Flagged in Facebook’s efforts to combat the online spread of disinformation, posts claim to offer an authentic quote from Hermann Goering, a principal architect of Germany’s Nazi police state under the Third Reich, that includes the phrase: “The only thing that needs to be done to enslave people is to scare them.”
While the posts implicitly liken the brutal repression of the Nazi regime to mask mandates, social distancing guidelines and other efforts made by governments around the world to contain the novel coronavirus, there is no evidence that Goering made this statement.
The alleged quote, shared here by U.S. musician and conservative activist Ted Nugent, says that while testifying before the International Military Tribunal at Nuremberg in 1946, Goering was asked how he got the German people to accept Nazism.
He allegedly responded: “It was very easy, it has nothing to do with Nazism, it has something to do with human nature. You can do it in a Nazi, socialist, communist regime, in a monarchy and even in a democracy. The only thing that needs to be done to enslave people is to scare them. If you manage to find a way to scare people, you can make them do what you want.”
Comments indicating an understood comparison between Nazism and COVID-19 restrictions include “And then comes the “Vaccine “????? What predictable BS,” “Masks are a perfect example,” and “Does our government’s reaction and response to the Wuhan Flu make sense now?”
Simone Paulmichl, a spokesperson for the Leibniz Institute for Contemporary History in Munich and Berlin (here), told Reuters via email that the none of the institute’s experts had seen the alleged Goering quote in historical sources.
Paulmichl also said that the institute had seen the same alleged Goering quote circulating last year among followers of the sprawling QAnon conspiracy theory (here).
Paulmichl said the quote was likely a manipulated excerpt from the 1947 book "Nuremberg Diary" by Gustave M. Gilbert (here), a psychologist who had access to the prisoners during the trials.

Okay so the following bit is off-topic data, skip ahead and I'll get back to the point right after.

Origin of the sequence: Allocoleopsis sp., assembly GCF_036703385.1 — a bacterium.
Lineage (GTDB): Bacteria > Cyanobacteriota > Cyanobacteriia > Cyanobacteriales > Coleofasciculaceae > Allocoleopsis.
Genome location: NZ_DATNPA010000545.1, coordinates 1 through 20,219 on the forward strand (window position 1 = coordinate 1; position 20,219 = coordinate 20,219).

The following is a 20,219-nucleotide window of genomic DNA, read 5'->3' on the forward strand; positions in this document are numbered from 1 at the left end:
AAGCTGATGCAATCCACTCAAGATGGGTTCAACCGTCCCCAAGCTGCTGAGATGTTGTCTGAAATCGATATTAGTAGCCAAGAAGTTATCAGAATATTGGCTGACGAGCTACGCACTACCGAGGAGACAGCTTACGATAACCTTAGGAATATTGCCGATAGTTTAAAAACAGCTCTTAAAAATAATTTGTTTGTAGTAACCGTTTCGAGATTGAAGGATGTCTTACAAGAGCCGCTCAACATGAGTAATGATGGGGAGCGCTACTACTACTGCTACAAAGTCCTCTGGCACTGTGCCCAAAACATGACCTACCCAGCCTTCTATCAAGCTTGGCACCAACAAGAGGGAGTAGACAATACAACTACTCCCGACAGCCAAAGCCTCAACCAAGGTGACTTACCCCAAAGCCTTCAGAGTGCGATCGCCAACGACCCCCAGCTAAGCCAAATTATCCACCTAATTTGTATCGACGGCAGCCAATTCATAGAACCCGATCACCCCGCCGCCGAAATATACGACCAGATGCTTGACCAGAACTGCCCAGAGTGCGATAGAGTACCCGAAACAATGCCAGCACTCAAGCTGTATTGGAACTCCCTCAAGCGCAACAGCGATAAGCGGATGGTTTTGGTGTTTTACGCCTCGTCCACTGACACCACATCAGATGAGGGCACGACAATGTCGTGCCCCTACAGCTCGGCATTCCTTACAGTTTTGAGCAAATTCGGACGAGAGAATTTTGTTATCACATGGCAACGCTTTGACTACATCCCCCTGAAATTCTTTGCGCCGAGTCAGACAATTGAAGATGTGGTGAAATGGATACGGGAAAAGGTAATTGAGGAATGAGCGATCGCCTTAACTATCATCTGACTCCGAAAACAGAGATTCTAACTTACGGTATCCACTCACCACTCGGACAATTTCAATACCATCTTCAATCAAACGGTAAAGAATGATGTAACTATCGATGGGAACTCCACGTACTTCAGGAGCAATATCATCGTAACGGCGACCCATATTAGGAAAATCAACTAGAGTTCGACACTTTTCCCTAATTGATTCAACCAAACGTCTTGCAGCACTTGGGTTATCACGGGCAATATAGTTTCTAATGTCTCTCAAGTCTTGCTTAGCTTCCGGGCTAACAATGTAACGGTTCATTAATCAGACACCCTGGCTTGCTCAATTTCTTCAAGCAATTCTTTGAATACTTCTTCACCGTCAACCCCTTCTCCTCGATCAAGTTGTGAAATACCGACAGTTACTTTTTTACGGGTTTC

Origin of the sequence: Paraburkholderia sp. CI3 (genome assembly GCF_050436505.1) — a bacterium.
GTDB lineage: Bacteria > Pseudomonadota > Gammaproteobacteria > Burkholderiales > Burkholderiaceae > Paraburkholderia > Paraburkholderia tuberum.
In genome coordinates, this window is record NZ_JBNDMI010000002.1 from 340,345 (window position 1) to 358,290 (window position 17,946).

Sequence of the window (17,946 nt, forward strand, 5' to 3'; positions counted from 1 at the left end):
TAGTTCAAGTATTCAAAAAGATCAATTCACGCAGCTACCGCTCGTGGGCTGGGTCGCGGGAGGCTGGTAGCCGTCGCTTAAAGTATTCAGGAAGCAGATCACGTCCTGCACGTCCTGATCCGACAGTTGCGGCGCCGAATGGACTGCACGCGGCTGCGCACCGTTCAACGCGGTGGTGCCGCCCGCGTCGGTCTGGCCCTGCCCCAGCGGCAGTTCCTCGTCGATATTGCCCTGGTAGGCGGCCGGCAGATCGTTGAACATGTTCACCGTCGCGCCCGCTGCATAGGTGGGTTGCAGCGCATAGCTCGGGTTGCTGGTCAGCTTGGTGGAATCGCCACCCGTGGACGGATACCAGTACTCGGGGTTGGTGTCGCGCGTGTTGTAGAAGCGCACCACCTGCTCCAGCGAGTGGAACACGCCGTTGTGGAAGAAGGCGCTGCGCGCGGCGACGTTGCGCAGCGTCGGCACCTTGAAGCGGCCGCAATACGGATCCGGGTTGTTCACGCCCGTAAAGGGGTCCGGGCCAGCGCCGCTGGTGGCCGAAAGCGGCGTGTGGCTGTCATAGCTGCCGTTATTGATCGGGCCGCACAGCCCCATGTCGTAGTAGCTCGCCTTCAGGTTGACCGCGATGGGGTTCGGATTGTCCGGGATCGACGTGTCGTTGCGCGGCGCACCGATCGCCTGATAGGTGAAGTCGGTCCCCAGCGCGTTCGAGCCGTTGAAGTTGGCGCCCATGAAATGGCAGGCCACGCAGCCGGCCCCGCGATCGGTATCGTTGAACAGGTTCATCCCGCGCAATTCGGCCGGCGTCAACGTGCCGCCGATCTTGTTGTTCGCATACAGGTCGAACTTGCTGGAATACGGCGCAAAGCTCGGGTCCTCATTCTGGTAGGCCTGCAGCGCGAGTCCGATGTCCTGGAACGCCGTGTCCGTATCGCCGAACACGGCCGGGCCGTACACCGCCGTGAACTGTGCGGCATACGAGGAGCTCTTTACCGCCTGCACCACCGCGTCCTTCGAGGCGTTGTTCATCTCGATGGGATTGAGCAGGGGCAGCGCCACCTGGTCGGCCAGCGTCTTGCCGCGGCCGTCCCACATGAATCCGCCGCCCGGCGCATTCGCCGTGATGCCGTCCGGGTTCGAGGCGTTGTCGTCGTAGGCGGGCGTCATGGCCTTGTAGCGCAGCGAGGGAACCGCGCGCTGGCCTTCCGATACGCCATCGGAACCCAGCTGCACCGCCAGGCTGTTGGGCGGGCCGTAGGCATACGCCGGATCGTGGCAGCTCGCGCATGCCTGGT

In the book, Gilbert describes a discussion with Goering on how a government may force people to go to war, to which Goering responded: “…It is the leaders of the country who determine the policy and it is always a simple matter to drag the people along, whether it is a democracy or a fascist dictatorship or a Parliament or a Communist dictatorship.”
Reminded by Gilbert that “in a democracy the people have some say in the matter through their elected representatives,” Goering told him that “voice or no voice, the people can always be brought to the bidding of the leaders. That is easy. All you have to do is tell them they are being attacked and denounce the pacifists for lack of patriotism and exposing the country to danger. It works the same way in any country.”
Though this is somewhat similar in parts to the alleged quote circulating on social media, it isn’t a direct transcription.
“The intended link between COVID-19 measures and any ‘Nazi ways’ of ‘scaring’ and ‘enslaving’ people is complete nonsense,” Paulmichl said. “The quote is fake and - in my opinion - it is very likely that whoever invented it did this on purpose.”
Peter Fritzsche, a professor of history and Germanic languages and literatures at the University of Illinois Urbana-Champaign (here), also told Reuters via email that Goering did not say this at Nuremberg, and described the posts’ implicit links to the novel coronavirus as “tendentious and silly.”
Transcripts of Goering’s testimony at Nuremberg are provided here by Cornell Law School’s Donovan Nuremberg Trials Collection, here by Harvard Law School’s Nuremberg Trials Project and here by Yale Law School’s Avalon Project.
Found guilty as a war criminal by the International Military Tribunal at Nuremberg in 1946, Goering was sentenced to death by hanging but poisoned himself the night his execution was ordered (here).
False. This quote from Nazi leader Hermann Goering is likely an edited version from a quote in the 1947 book “Nuremberg Diaries.”
This article was produced by the Reuters Fact Check team. Read more about our fact-checking work here .
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